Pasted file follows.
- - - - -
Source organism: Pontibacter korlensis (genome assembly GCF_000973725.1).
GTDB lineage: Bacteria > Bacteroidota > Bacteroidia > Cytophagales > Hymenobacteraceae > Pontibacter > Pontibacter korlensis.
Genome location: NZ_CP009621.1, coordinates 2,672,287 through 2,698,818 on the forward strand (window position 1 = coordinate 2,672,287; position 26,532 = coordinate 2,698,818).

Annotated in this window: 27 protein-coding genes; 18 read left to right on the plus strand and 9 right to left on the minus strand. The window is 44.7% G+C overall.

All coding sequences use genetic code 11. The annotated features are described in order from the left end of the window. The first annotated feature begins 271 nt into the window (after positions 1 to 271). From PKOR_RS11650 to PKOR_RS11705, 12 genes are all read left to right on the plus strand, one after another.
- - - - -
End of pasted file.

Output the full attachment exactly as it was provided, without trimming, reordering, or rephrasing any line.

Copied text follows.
Source organism: Pontibacter korlensis (genome assembly GCF_000973725.1).
GTDB lineage: Bacteria > Bacteroidota > Bacteroidia > Cytophagales > Hymenobacteraceae > Pontibacter > Pontibacter korlensis.
Genome location: NZ_CP009621.1, coordinates 2,672,287 through 2,698,818 on the forward strand (window position 1 = coordinate 2,672,287; position 26,532 = coordinate 2,698,818).

Annotated in this window: 27 protein-coding genes; 18 read left to right on the plus strand and 9 right to left on the minus strand. The window is 44.7% G+C overall.

All coding sequences use genetic code 11. The annotated features are described in order from the left end of the window. The first annotated feature begins 271 nt into the window (after positions 1 to 271). From PKOR_RS11650 to PKOR_RS11705, 12 genes are all read left to right on the plus strand, one after another.